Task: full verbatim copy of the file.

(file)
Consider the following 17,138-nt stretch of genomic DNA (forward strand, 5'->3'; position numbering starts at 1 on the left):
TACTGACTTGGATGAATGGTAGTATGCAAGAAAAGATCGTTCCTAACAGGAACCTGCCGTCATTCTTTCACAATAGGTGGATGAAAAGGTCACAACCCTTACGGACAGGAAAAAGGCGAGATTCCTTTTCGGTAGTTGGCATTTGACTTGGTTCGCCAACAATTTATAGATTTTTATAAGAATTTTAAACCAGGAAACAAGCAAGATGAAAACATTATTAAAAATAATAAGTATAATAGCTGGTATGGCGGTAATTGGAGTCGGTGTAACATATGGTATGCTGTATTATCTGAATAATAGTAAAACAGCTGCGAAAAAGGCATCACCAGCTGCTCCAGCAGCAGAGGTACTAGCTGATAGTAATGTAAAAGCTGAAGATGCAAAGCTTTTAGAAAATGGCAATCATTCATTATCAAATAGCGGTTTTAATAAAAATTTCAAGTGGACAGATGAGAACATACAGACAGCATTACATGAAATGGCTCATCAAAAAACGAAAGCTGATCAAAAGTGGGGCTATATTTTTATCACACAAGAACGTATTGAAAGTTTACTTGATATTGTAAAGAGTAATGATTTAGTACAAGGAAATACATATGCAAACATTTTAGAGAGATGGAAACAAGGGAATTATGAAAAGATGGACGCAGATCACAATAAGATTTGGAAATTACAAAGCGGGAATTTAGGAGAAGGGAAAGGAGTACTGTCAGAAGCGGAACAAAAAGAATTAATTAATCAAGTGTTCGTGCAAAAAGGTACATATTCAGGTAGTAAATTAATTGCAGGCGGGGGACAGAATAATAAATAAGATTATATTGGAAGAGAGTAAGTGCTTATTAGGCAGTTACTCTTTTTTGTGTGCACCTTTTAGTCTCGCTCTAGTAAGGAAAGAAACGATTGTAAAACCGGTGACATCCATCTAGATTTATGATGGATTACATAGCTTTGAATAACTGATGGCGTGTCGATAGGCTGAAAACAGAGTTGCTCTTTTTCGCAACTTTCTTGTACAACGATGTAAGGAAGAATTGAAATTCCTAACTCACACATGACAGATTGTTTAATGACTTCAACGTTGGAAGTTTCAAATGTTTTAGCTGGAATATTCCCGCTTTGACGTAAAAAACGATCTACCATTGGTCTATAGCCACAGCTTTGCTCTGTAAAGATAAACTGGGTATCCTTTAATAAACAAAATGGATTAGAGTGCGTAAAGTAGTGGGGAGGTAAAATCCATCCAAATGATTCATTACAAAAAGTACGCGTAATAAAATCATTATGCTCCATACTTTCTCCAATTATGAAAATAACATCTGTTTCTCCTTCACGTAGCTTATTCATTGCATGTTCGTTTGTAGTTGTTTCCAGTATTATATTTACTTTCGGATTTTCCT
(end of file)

Consider the following 17,138-nt stretch of genomic DNA (forward strand, 5'->3'; position numbering starts at 1 on the left):
TACTGACTTGGATGAATGGTAGTATGCAAGAAAAGATCGTTCCTAACAGGAACCTGCCGTCATTCTTTCACAATAGGTGGATGAAAAGGTCACAACCCTTACGGACAGGAAAAAGGCGAGATTCCTTTTCGGTAGTTGGCATTTGACTTGGTTCGCCAACAATTTATAGATTTTTATAAGAATTTTAAACCAGGAAACAAGCAAGATGAAAACATTATTAAAAATAATAAGTATAATAGCTGGTATGGCGGTAATTGGAGTCGGTGTAACATATGGTATGCTGTATTATCTGAATAATAGTAAAACAGCTGCGAAAAAGGCATCACCAGCTGCTCCAGCAGCAGAGGTACTAGCTGATAGTAATGTAAAAGCTGAAGATGCAAAGCTTTTAGAAAATGGCAATCATTCATTATCAAATAGCGGTTTTAATAAAAATTTCAAGTGGACAGATGAGAACATACAGACAGCATTACATGAAATGGCTCATCAAAAAACGAAAGCTGATCAAAAGTGGGGCTATATTTTTATCACACAAGAACGTATTGAAAGTTTACTTGATATTGTAAAGAGTAATGATTTAGTACAAGGAAATACATATGCAAACATTTTAGAGAGATGGAAACAAGGGAATTATGAAAAGATGGACGCAGATCACAATAAGATTTGGAAATTACAAAGCGGGAATTTAGGAGAAGGGAAAGGAGTACTGTCAGAAGCGGAACAAAAAGAATTAATTAATCAAGTGTTCGTGCAAAAAGGTACATATTCAGGTAGTAAATTAATTGCAGGCGGGGGACAGAATAATAAATAAGATTATATTGGAAGAGAGTAAGTGCTTATTAGGCAGTTACTCTTTTTTGTGTGCACCTTTTAGTCTCGCTCTAGTAAGGAAAGAAACGATTGTAAAACCGGTGACATCCATCTAGATTTATGATGGATTACATAGCTTTGAATAACTGATGGCGTGTCGATAGGCTGAAAACAGAGTTGCTCTTTTTCGCAACTTTCTTGTACAACGATGTAAGGAAGAATTGAAATTCCTAACTCACACATGACAGATTGTTTAATGACTTCAACGTTGGAAGTTTCAAATGTTTTAGCTGGAATATTCCCGCTTTGACGTAAAAAACGATCTACCATTGGTCTATAGCCACAGCTTTGCTCTGTAAAGATAAACTGGGTATCCTTTAATAAACAAAATGGATTAGAGTGCGTAAAGTAGTGGGGAGGTAAAATCCATCCAAATGATTCATTACAAAAAGTACGCGTAATAAAATCATTATGCTCCATACTTTCTCCAATTATGAAAATAACATCTGTTTCTCCTTCACGTAGCTTATTCATTGCATGTTCGTTTGTAGTTGTTTCCAGTATTATATTTACTTTCGGATTTTCCT